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Running a Coin Laundry in the Big Apple

Howard Scott |

During a recent five-day trip to New York City, I spent part of time visiting 15 coin laundries in downtown Manhattan and Brooklyn.When there was a staffer in attendance, I spoke to the person. Occasionally, I met the owner. My goal was to note the differences from one operation to the next, or to find out if all city shops are more or less the same.THE LAY OF THE LANDNew York City is a special market. There is nothing quite like it for its size, diversity, population density, expense and infrastructure. It has such a focus on neighborhoods that every laundry owner must feel like he/she has a monopoly within a five- or six-block perimeter.Rents are so high that most of what I usually promote — a comfortable seating area, a child’s play area, a few games — are not possible. The average store is probably 1,000 to 1,200 square feet — far smaller than typical suburban models.Something must also be said for the city’s unique customer personality. In my experience, the people are brash, rude, know-it-all, world-weary people, and that has to impact Laundromat patronage.Out of the 15 stores I visited, 13 were “holes in the wall.” That’s not a nice description, but it’s an accurate statement. They were long rectangles with 10 machines on one side and 10 on the other, with small counters in the back. About 5% of the machines had out-of-order signs on them. Most stores had zero personality.As for the attendants, most spoke broken, barely decipherable English. Simple conversations included many “huhs” and requests for clarification. It was frustrating. Furthermore, I didn’t believe the staffers were particularly friendly.The laundry appearances also left something to be desired. The exteriors looked as if they hadn’t been touched in years. Rust and grime covered every edge. All had storefront gates to prevent break-ins and vandalism.Most of the signs out front had chipped paint and broken letters. Most simply said “Laundromat.”The interiors weren’t much better. Dirty floors, sticky walls, taped machines, hand-printed signs, foggy windows, spotted ceilings and rusted pipes were present at most of the facilities. The changers looked ancient.One place had the hours taped on the front door. Some of the times listed were crossed out, with the new hours written in pen.Each of these visits was a thoroughly discouraging experience.A RAY OF HOPEThere were two exceptions. The first exception on Tenth Ave. in midtown Manhattan was pristine. It was also small — 32 machines (20 washers and 12 stacked dryers) in about 1,300 square feet. Every piece of equipment was brown. The walls were painted a beautiful azure blue.Signs were clean, consistent and concise. One wall contained three signs spaced about 12 feet apart that said “$3 = 12 quarters.” The message is clear. Even non-English-speaking customers understand that a machine requires a dozen quarters. No words are wasted. The spacing of these signs allows for easy reading.The store’s name, in neon blue, graces the back wall. The front overhead sign is attractively done, with sloping letters making up the store’s name.The floor had a glossy sheen. When I visited in the early morning hours, the attendant was scrubbing the inside of the dryer doors, removing every bit of lint. She said everything was cleaned twice a day.She handed me a business card, which replicated the printing of the front overhead sign. She spoke with an accent, but she talked slowly, enunciating each word, in order to be understood, which I appreciated. The business card said, “Free pickup and delivery,” which the attendant said is a key component of their volume.The second exception was what I would call a presentable Laundromat. It wasn’t pristine, but it was reasonably clean and orderly. There were several signs on the wall, but they were not uniform and a few signs were hand-written. All of the machines were in working order, but the back counter was cluttered and messy. Along one wall were all sorts of storage items.The front had an attractive plant in a pot, which could be seen from the outside. The brick front had what looked like a new overhead sign.There was no attendant, but a clearly displayed sign gave a number to call if there were problems. Underneath the number it said, “We will respond within five minutes.”Certainly operating in this market presents some tough challenges, but the same rules apply here as anywhere else. Customers want to wash clothes in a clean store. When a facility isn’t clean, few customers will be satisfied with the results. It’s that simple.Never stop refining your store, because while you’re always reaching for perfection, you’ll never quite reach it. No detail is too small for your attention.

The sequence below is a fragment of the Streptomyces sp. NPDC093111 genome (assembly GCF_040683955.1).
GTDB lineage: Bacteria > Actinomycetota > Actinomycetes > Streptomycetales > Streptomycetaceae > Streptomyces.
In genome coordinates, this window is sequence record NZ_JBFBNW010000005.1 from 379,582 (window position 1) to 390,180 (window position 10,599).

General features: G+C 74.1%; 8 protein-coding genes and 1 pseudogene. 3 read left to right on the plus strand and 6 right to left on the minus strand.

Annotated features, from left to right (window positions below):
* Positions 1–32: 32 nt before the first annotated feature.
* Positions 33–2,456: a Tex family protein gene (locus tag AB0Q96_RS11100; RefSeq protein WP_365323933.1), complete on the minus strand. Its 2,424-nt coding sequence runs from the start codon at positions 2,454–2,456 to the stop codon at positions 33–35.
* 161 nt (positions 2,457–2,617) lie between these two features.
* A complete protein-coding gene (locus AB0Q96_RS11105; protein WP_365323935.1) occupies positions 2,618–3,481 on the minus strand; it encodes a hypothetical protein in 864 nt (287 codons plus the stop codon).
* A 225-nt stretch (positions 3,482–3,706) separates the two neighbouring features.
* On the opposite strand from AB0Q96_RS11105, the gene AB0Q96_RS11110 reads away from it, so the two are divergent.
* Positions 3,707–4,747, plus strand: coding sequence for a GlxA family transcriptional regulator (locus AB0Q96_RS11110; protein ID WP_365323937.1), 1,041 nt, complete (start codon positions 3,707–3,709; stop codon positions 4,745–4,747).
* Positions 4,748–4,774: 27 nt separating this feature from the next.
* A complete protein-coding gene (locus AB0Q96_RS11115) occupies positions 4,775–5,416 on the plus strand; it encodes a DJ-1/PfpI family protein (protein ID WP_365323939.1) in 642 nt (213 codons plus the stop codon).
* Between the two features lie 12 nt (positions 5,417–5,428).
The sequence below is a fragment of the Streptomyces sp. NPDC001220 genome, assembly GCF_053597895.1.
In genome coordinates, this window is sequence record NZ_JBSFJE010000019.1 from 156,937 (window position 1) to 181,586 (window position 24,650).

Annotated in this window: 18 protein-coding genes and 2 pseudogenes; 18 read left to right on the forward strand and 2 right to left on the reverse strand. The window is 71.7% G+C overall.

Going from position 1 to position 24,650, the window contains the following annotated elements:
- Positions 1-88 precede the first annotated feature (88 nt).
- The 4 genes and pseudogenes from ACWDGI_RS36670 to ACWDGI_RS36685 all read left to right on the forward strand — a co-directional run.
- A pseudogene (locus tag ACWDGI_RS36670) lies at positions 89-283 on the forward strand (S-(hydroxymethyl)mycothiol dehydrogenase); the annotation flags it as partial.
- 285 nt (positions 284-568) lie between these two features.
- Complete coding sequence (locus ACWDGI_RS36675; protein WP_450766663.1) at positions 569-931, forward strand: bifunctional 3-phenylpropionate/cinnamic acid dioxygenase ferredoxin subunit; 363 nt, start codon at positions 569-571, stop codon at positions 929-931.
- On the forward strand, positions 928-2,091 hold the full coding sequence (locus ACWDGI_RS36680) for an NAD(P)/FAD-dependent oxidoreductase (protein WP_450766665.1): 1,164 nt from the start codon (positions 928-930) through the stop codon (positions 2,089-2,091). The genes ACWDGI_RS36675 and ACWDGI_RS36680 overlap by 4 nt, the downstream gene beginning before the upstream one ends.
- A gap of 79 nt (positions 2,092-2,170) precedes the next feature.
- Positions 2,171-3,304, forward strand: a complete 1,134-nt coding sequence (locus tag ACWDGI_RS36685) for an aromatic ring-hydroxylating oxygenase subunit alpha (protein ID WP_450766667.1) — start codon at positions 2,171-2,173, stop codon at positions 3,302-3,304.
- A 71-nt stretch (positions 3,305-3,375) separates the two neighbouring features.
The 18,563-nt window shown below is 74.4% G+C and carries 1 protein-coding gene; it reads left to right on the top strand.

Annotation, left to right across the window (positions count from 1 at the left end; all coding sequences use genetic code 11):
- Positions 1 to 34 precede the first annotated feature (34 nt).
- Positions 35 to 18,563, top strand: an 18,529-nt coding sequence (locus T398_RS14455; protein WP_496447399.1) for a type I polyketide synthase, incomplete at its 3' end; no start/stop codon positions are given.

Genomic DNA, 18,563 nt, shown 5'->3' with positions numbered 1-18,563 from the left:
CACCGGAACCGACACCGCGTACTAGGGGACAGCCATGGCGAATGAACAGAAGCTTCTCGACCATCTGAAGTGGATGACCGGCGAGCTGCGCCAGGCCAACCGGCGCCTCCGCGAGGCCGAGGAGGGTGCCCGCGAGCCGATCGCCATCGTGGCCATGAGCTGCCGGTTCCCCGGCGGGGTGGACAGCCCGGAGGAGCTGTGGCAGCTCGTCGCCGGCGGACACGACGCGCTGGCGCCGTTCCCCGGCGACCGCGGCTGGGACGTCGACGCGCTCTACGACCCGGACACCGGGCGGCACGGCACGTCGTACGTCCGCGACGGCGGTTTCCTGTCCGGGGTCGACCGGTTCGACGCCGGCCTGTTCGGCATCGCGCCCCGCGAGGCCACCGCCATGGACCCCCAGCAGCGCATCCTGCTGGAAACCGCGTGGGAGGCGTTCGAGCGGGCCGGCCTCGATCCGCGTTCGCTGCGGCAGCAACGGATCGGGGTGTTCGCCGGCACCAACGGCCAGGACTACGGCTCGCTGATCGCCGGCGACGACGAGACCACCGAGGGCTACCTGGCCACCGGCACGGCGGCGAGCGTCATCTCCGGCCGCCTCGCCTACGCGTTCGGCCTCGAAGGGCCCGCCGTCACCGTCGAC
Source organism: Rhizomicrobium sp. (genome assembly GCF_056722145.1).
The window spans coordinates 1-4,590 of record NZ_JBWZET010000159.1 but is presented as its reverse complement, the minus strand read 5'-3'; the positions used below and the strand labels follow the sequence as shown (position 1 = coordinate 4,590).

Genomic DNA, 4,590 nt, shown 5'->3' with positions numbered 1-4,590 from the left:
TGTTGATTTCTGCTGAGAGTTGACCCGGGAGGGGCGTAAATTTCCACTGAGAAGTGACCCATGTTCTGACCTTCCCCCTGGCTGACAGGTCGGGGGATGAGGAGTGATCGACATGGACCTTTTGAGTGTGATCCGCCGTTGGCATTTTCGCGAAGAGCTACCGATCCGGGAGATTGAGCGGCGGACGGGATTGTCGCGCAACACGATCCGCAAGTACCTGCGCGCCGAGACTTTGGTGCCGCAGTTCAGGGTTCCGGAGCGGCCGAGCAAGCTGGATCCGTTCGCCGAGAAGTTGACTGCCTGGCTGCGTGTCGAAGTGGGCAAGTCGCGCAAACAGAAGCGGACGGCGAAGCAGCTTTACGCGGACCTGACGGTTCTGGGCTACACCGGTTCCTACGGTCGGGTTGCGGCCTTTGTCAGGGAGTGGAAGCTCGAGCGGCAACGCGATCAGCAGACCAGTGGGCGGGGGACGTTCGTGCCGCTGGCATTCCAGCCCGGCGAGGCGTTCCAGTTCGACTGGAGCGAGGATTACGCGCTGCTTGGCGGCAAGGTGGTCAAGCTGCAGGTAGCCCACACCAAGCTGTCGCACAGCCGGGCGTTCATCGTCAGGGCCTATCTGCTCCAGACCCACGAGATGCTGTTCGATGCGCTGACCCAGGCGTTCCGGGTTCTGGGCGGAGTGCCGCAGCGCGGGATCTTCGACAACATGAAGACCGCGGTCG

About the author

Howard Scott

H&R Block

Industry Writer, Drycleaning Consultant, and H&R Block Tax Preparer

Howard Scott is a longtime industry writer and drycleaning consultant, and an H&R Block tax preparer specializing in small businesses. He welcomes questions and comments, and can be reached by writing Howard Scott, Dancing Hill, Pembroke, MA 02359.

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